I think the public understands what is fair and decent. I would submit that to examine the contracts of someone who is not part of the immediate family that would normally have to report their activities anyway to the Ethics Commissioner, and to extend that scope to people who are really not directly related to the situation at hand is not necessarily the most effective and decent approach.
I would also like to take a couple of minutes to talk about the current context in which we are living. This is the greatest national emergency situation since the Second World War. I think everyone recognizes that. The government is not perfect. That's why we have an opposition. The government has rolled out a series of programs—in electric speed, really—designed them and rolled them out with great alacrity in a very short period of time. Yes, there will be bumps in the road.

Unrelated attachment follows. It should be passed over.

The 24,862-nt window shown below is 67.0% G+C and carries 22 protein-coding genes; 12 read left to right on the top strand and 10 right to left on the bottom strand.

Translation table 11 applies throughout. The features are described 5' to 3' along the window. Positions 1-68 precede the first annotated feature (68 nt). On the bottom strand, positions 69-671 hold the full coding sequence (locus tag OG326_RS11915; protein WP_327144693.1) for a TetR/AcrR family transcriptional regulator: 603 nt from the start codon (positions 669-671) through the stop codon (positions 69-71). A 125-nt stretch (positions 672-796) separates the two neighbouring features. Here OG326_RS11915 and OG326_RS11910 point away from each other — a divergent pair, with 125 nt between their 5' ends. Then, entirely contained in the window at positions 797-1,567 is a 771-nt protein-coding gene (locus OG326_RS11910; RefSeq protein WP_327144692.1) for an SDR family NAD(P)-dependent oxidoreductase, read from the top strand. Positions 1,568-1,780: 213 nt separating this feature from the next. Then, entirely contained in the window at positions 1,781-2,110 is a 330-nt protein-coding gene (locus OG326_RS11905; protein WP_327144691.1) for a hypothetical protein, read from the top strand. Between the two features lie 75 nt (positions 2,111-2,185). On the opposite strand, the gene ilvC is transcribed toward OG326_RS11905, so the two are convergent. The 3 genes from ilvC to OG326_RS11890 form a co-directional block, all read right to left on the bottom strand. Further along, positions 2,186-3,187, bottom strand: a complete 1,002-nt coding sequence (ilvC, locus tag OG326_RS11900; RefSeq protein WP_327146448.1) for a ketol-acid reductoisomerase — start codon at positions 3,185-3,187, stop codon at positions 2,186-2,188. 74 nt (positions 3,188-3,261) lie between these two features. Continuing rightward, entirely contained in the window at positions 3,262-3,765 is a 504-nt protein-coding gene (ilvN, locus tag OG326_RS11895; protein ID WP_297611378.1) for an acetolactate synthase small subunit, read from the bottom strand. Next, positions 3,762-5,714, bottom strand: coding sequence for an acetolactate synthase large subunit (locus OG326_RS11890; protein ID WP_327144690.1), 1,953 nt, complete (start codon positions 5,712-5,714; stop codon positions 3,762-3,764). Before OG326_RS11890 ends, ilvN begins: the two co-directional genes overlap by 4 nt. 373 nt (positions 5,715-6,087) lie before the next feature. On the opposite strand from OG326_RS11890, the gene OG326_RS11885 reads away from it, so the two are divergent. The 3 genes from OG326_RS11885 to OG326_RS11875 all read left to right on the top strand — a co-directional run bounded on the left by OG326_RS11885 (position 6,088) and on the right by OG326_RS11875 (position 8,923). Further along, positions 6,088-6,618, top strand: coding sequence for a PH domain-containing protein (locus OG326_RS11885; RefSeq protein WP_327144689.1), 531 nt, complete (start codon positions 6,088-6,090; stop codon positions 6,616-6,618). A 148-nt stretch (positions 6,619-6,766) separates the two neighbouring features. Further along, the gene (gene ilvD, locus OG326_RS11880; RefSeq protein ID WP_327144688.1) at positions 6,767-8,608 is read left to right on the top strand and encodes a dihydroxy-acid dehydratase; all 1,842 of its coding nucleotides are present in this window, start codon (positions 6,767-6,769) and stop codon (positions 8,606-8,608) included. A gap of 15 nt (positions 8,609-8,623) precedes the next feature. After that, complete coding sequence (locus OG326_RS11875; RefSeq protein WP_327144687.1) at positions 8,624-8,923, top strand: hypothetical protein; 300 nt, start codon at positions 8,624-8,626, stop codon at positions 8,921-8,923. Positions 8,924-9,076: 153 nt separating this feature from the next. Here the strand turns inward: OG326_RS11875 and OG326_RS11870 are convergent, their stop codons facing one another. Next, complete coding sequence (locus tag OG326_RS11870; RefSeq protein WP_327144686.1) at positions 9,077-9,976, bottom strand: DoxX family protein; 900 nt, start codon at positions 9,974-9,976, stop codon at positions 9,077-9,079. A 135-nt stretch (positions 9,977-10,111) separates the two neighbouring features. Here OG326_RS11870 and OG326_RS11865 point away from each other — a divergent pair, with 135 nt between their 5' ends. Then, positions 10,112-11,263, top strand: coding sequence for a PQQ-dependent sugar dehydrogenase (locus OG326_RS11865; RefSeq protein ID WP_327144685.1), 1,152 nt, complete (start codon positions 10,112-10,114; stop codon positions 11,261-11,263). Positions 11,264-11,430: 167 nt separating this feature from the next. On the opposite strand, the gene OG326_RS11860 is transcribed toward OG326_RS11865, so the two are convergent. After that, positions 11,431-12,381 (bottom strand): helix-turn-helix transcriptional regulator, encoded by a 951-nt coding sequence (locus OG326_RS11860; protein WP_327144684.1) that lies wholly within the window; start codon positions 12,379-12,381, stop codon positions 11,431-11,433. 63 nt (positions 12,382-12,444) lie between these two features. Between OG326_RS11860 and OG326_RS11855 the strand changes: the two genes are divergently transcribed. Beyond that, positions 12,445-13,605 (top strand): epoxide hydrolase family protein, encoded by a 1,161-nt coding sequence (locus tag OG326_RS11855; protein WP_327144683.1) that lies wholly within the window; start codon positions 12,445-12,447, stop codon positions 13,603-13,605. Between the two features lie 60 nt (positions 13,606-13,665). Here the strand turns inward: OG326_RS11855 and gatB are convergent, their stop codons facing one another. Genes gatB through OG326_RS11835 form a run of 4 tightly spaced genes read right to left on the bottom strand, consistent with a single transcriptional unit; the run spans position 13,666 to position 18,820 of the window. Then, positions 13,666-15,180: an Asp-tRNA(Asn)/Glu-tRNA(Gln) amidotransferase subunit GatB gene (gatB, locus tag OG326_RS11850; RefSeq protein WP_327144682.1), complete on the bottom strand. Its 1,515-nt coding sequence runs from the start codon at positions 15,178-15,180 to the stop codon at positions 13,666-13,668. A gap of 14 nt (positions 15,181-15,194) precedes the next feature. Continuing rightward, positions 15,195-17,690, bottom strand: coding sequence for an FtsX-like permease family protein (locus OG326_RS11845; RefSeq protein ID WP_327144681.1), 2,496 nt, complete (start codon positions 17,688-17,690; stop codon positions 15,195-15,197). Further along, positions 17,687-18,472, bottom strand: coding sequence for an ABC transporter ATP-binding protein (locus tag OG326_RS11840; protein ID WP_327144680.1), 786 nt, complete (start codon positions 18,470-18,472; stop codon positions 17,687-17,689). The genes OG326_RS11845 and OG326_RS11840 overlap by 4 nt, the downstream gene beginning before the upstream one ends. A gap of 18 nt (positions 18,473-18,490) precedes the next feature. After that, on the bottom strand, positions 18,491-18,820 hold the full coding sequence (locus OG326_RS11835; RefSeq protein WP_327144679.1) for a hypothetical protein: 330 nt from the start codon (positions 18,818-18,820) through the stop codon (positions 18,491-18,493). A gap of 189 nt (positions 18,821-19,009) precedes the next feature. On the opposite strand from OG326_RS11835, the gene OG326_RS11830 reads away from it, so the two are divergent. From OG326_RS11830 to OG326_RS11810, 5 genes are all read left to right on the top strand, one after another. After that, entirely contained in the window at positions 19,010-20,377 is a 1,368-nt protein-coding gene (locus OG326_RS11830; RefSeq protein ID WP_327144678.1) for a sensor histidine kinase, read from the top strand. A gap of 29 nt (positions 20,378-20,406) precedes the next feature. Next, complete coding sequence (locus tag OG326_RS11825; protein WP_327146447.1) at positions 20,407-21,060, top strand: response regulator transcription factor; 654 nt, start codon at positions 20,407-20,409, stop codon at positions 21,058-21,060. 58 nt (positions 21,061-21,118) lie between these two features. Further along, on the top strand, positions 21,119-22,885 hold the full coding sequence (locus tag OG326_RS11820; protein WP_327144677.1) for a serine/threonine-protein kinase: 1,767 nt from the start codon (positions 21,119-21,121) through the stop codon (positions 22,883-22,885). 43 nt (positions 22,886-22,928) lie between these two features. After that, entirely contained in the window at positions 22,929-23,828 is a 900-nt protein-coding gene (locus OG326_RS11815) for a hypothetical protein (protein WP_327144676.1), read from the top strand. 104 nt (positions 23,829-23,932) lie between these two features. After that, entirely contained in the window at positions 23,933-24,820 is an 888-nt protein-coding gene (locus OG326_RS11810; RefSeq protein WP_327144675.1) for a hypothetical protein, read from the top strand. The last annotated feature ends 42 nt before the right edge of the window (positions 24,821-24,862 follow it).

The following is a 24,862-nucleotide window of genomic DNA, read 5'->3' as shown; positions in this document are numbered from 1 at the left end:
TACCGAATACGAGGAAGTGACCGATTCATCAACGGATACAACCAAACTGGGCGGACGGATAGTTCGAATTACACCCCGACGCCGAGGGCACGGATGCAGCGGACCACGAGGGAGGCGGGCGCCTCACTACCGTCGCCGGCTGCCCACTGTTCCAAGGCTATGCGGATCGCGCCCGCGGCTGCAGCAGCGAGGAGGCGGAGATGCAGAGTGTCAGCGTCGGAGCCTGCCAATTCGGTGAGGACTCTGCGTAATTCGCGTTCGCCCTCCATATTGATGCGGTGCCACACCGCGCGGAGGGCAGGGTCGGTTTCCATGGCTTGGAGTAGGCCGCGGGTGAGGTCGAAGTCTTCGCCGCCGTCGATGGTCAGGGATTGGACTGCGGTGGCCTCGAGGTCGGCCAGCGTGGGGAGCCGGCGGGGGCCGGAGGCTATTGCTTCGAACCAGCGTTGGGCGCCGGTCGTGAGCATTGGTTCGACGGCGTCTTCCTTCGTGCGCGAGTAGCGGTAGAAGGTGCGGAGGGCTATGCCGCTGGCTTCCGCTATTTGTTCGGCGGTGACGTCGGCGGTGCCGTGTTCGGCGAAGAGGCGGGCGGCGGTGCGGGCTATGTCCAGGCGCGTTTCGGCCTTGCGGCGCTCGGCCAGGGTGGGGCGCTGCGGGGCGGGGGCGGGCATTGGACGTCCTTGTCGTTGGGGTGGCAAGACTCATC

The government recognizes that no program will be perfect and, therefore, it has adjusted a number of programs. It adjusted the CERB when it realized that those whose incomes might have dropped by 90% but who were still working would have no support. It decided that there should be a ceiling on how much you could earn before you lost the CERB. That ceiling was determined to be $1,000. It then adapted the wage subsidy program, including extending the timeline for the wage subsidy program.
It brought in a special loan program for small and medium-sized businesses, and when it found that some of the criteria were too restrictive, it admitted that it was not a perfect design and it adapted the program so that more business people could benefit from it.
Then it realized that students were put in a very difficult position. Students, by the way, whose unemployment rate is over 30%, were in a very difficult position because, through no fault of their own, they saw the prospects of their summer employment evaporate overnight, summer employment on which they depend to earn money to pay tuition but also other living expenses. The government brought out a program very quickly to help students as well. Again, it allowed students to earn up to $1,000 and still benefit from the Canadian student emergency benefit.